Operation Scorpio (1992)
Reviewed by: ewaffle on 2007-12-18
“Operation Scorpio” has all but flawless martial arts action, an exciting story of loss, humiliation and ultimate redemption, bad guys so loathsome you can't wait to see them defeated and a hero who has to learn to be heroic through his trial and error attempts to emulate the gallant men around him. It has an unnecessarily clumsy structure, told as the fantasy of a Hong Kong schoolboy who would rather draw action cartoons than study Shakespeare but it is so involving that it is easy to miss the obvious markers and references to the cartoons.

The action choreography is done by three members of the royalty of Hong Kong films. It blends wire work with traditional martial arts practice and does it so well (and is executed so perfectly by the three main combatants) that watching Korean bootmaster Kim Won-Jin tumble over a high wall makes one think for an instant that he did the stunt on his own.

Kim is Sunny Wang, the son and main enforcer for Mr. Wang, a wheelchair bound criminal who buys young women from their impoverished families to work as maids. Since the sellers are illiterate the contracts are whatever Wang says they are and when women are shipped to foreign brothels neither they nor their families have any recourse. Wang is an especially malevolent and disgusting character even by Hong Kong movie standards where creating evildoers has become an art. Sunny is indispensable to his father; whenever a situation looks dire Sunny is summoned, being always near at hand and having unreal but credible in this context fighting skills. His joining a fight is always as decisive as the introduction of a modern armored brigade into a cavalry clash from the 19th century—his opponents simply don’t have a chance.

Liu Chia-Liang is perfect as Master Lo. He runs a restaurant and serves the best noodles for miles around. Master Lo is quietly competent and insists that Fei Yu Shu learn the most basic kitchen skills—scrub the pot, flip the noodles—and learn them perfectly. While it becomes clear that Master Lo expects his pupil to learn more than how to cook, his pride in his work shows through. There is honor in performing even simple seeming tasks correctly. We aren’t surprised when Master Lo turns out to be the last master of the Green Dragon clan, only that it took so long for him to decide to shed his disguise.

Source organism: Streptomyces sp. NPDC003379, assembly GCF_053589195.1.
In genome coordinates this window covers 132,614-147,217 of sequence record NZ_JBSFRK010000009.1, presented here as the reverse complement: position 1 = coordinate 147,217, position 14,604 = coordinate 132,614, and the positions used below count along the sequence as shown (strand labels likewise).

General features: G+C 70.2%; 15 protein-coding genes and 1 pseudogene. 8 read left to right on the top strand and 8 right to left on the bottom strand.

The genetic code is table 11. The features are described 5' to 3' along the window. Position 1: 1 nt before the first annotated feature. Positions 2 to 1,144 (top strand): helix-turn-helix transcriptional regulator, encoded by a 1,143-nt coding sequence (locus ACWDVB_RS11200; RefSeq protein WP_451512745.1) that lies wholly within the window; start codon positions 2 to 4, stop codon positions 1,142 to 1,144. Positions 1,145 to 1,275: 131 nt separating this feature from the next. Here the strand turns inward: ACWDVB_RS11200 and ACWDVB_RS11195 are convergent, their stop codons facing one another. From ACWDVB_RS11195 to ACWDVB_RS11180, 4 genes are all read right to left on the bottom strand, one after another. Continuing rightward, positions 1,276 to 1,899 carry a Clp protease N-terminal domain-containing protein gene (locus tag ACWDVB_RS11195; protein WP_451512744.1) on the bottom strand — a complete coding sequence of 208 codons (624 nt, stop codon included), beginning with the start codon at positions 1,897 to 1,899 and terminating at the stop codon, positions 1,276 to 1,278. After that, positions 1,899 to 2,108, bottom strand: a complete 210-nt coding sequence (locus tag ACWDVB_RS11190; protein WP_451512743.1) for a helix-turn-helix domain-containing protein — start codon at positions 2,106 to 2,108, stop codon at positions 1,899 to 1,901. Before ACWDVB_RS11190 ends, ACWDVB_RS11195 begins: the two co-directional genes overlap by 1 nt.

Chin Kar-Lok is also a martial-arts professional, overshadowed here only because Kim and Liu are so dominant. The movie revolves around him and his quixotic quest to learn kung fu well enough to protect Jade who is played with quiet intensity by the drop-dead gorgeous May Lo Mei-Mei. It isn’t surprising that he isn’t able, no matter how hard he tries and how much he practices, to match blows with Sunny Wang and it is when all seems lost that Master Lo takes off his shirt to show the distinctive tattoos of the Green Dragon Clan.

The fights are sublime, the action exemplary. Seeing Liu Chia-Liang wield the three section staff is like seeing Olivier do “Henry IV”—someone may do it better or even as well but it is hard to think who. Kim’s scorpion pose, solidly supported on his hands and one foot, body parallel to the ground and a few inches above it and his free leg curled forward so that his foot points at his opponent, was astounding when we first saw it, a real “What the hell...?” moment. The audience’s amazement was a reflection of how Fei Yu Shu felt and put us in the same frame of mind as our hero.

One theme that runs throughout “Operation Scorpio” is the power of imagination in the face of tyranny. The only blurring of the line between the schoolboy fantasy of saving the beautiful girl, defeating a despot and showing China the way forward and the “reality” of fear, pain and ultimate victory comes when Master Lo uses Fei’s drawings to illustrate to Fei how to counter the tornado kick and when to use the shadowless kick. Fei has been using every moment he could spare from learning kung fu, learning to cook and mooning over May to draw various stances and moves that he either witnesses or invents and he stretches the limits of his creativity in his ultimate test.

Highly recommended
Reviewer Score: 9